Friday, December 24, 2010

That time of year!

We want to wish everyone a very Happy and Merry Christmas! Here's to hoping it's a wonderful day and very much full of joy!

~The Ladies of Ars de Carta

Saturday, December 18, 2010

Long Day

Well, this week seems to be turning into a sort of tangential week, somewhat like my life. I had three or post ideas sitting there, waiting to be written, but none of them worked out. The clay and typewriters post was benched by equipment malfunctions, the thank you note post just sounded pompous and dry, and the post about clay and typewriters and hands? It fizzled before I even wrote the first sentence. I'm stuck slightly high and dry, but I still want to post something...
I think this is what they call a post-finals slump. Everything just starts to shut down, leaving you in a rut. So, I think I may well leave this post at that, and let the lovely M share some more with all of you, and try and come up with something brilliant and witty for my next post--the slump should wear off in a few days.
I'll see you all then.

Wednesday, December 15, 2010

Bookbinding, but not exactly what I meant...

I know I promised this post several days ago and that I've been desperately slow about getting to it.  Forgive, forgive!  It's finals week and I've been up to my ears in a crazy bookbinding project for class.  I thought I'd be talking about paper and technique and the value of such a skill but I have something better to talk about instead.  Tonight was my bookbinding final, which in the world of art classes, consists of a pizza party and impromptu showcase.  I got to display my entire semesters worth of work for my professor, along with my fellow students.  There were some amazing things. 
But the highlight of the night was the look on my professor, Mark's, face.  He was flabbergasted.  Literally speechless.  And I was thrilled.  And though I know I sound like I'm bragging, it's not pride I'm feeling.  If I could pick a mentor, I'd pick Mark.  He gets me.  He didn't tell me like everyone else that I was crazy for spending upwards of sixty hours handwriting, illuminating, and gold leafing a manuscript style poetry anthology.  In fact he understood completely why I'd undertaken such a huge task. And he was pleased.  He knows the satisfaction of working with your hands.  He felt the resonance of a job undertaken and well done.  So, while my back is killing me, I think I have carpal tunnel, and I am mentally exhausted and emotionally drained, it was entirely worth it.  I poured everything I had into something good and I did it well.  There is no better feeling than that.  Not one.  In fact, I think I may do it again.  Later.  After I've slept for...who knows, just wake me in time for Christmas.  Real post on bookbinding to come at a later date.

Wednesday, December 8, 2010

My turn.

I'm A. This whole thing was my crazy idea, though M didn't put up much of a struggle at the dragging along part of it.

And about me? Well I'm an artist, as the name applies (specifically a potter), a writer, a photographer, and a lot of things in between. And I'm a scientist. It's an awesome combination. My plan in life is to end up a small town doctor, living in the mountains and just enjoying life.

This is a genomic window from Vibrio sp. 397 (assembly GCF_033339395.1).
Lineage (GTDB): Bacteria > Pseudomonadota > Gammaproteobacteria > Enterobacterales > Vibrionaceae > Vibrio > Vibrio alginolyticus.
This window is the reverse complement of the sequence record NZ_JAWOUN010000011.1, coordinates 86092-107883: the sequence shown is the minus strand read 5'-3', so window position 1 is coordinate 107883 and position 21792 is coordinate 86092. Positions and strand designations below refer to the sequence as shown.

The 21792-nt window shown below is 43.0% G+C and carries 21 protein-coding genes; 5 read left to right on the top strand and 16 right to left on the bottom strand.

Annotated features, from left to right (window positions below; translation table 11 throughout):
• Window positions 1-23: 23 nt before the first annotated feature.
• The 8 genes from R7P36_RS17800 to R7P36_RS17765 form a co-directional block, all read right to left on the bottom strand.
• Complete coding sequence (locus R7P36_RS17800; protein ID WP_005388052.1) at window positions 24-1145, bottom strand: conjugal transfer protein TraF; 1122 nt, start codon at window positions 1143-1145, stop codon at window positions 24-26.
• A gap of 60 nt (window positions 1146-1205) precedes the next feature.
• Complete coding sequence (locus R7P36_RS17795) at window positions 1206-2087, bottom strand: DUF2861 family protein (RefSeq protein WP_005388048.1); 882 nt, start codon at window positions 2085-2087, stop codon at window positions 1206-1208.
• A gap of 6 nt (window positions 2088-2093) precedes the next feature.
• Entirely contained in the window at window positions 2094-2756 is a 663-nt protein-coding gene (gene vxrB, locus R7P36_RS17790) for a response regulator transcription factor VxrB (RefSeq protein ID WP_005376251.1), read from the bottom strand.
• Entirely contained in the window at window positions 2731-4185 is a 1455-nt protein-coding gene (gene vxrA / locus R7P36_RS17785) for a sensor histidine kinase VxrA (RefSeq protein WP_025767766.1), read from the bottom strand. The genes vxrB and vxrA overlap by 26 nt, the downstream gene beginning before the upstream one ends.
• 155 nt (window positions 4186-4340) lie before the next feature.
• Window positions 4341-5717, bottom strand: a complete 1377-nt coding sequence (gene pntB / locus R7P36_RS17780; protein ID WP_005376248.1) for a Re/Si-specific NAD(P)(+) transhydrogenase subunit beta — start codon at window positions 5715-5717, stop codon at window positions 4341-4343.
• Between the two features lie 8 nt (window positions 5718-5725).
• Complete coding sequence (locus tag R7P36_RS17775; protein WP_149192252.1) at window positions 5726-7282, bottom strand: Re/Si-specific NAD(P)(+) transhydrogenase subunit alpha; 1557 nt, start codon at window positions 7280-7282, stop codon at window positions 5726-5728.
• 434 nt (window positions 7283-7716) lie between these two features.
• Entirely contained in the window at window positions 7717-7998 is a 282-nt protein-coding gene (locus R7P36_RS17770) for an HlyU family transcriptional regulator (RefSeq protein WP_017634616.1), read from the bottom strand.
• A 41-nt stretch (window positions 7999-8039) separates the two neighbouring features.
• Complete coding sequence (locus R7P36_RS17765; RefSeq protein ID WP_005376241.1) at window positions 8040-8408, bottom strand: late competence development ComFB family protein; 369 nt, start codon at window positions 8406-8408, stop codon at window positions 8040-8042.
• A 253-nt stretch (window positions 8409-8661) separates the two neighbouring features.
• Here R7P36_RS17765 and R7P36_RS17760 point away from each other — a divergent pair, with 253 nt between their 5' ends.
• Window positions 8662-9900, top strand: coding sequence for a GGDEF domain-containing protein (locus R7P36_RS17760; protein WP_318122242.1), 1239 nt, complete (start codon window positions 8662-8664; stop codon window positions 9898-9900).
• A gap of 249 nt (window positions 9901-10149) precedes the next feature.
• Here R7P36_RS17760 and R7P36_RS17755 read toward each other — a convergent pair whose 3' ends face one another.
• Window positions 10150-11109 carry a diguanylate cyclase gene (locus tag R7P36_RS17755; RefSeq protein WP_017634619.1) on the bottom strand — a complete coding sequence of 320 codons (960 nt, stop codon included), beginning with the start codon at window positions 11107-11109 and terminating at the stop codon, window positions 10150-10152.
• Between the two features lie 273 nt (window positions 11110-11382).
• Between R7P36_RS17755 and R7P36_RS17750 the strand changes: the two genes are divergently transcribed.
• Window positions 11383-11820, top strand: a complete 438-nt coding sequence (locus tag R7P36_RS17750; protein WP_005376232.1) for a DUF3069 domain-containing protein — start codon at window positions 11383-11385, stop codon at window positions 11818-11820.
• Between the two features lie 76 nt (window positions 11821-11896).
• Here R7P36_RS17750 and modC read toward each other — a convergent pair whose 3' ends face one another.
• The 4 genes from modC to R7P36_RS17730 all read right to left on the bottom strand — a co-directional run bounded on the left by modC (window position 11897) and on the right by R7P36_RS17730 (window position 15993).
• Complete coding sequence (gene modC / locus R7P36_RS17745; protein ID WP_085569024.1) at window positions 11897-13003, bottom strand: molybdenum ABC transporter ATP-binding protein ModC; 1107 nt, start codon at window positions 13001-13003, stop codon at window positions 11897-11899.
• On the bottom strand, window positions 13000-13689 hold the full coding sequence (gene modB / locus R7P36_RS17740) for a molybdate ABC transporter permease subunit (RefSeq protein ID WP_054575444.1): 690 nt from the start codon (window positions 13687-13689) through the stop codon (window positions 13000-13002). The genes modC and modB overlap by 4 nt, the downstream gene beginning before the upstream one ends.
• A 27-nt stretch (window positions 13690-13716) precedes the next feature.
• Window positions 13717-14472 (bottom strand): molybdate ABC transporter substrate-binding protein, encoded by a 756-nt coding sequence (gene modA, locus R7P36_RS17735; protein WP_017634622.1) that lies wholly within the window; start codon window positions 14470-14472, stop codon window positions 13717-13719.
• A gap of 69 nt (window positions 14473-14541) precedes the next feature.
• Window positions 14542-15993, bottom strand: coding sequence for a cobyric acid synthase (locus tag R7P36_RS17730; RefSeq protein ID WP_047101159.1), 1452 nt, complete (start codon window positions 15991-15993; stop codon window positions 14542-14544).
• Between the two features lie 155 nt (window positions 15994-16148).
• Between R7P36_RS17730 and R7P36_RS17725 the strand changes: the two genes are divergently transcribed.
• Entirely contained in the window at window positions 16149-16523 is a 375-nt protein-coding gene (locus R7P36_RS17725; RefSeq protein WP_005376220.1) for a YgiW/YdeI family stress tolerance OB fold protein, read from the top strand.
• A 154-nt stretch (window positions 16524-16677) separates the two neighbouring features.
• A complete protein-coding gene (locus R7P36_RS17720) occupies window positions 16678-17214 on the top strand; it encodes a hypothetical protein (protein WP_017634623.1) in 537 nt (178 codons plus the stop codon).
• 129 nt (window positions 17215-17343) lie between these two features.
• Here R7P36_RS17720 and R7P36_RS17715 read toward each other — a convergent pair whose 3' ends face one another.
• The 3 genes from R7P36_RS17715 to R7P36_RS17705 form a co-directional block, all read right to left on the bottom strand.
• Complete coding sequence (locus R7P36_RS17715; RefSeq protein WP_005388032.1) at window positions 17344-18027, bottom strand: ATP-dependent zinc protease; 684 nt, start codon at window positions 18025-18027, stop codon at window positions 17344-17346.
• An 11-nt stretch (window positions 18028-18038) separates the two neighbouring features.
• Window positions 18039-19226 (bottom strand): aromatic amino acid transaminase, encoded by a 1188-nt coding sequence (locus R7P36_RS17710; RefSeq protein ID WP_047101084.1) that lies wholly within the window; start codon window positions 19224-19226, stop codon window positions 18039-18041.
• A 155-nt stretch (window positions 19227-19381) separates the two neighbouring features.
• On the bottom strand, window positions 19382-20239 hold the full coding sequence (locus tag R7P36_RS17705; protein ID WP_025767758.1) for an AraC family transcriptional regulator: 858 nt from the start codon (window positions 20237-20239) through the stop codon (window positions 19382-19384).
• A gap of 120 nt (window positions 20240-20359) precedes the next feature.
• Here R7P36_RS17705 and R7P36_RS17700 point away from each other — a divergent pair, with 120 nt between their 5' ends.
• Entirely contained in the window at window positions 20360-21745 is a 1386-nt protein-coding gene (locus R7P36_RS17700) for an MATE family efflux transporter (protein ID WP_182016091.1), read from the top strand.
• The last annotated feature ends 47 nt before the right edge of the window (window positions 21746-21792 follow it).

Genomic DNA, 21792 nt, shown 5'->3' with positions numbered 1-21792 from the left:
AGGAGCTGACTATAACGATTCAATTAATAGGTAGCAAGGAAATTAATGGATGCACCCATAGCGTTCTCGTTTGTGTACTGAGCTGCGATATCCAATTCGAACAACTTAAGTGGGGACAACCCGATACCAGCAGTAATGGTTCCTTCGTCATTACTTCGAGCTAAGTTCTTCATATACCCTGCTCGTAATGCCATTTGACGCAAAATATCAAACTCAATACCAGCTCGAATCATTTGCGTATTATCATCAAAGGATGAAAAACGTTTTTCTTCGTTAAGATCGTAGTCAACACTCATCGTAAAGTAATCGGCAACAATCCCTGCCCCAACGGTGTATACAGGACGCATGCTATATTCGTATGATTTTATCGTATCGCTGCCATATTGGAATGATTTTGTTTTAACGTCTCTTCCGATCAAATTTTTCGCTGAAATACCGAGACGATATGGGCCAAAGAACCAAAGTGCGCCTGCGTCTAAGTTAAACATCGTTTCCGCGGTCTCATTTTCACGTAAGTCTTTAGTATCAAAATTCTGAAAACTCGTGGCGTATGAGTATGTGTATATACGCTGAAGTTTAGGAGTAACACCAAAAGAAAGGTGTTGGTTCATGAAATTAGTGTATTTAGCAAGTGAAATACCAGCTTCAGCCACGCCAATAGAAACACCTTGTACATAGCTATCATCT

I'm another one of the barefoot types, even in the winter and at the barn, and like M, I have a tendency to sleep on the floor. I think it's the random little things like that that make it possible for M and I to be friends... just random enough that things get entertaining...

Just a warning--I'm a terrible speller. If it weren't for spell check and the red lines, some of my work would be unreadable. I love the smell of campfires and raku firings, and of sweat and leather and sweet horseflesh. I'm from a rural farming area, and some of that seems to always carry over into the rest of life.

I tend to ramble on when I write, so please, bear with me on that. But I love talking, ad it's a running joke that give me twenty minutes with someone and I can find something we can talk about.

I think I've said what I need to now... M and I, while good friends, are dramatically different as well--but like I said, that's what makes this so fun.

I think we missed a step...

Whoops...Perhaps A and I ought to introduce ourselves before we get too carried away.  My apologies.  Hi, how are you?  My name is M.  I'm a fourth year English student at Brigham Young University.  No, I have never waited for a missionary.  No, we do not pray at the beginning of every class.  No, I do not have horns.  Yes, I do think BYU lives up to most of its cliches.  And yes, as A is a student at the rival university, we are a little amazed that we're friends.  I want to be a librarian and a book conservationist when I grow up, or una bibliotecaria as I finally learned to say in Spanish the other day.  Maybe my language classes are good for something after all.  Who knew?  Anyway, I like frozen yogurt, reading picture books instead of my assigned texts, hiking, playing devil's advocate, and sleeping on the floor.  I do not like wearing shoes, eating my vegetables (except carrots, LOVE carrots), making phone calls, or being asked about my love life.  I hate Twilight.  I want a pet burro and three pygmy goats. (named Potpie, Pim, Bugger, and Nina respectively) I need to hike across Europe.  I hope to survive my finals.  And I love that now you kind of know who I am without literally knowing who I am.  Muahahaha!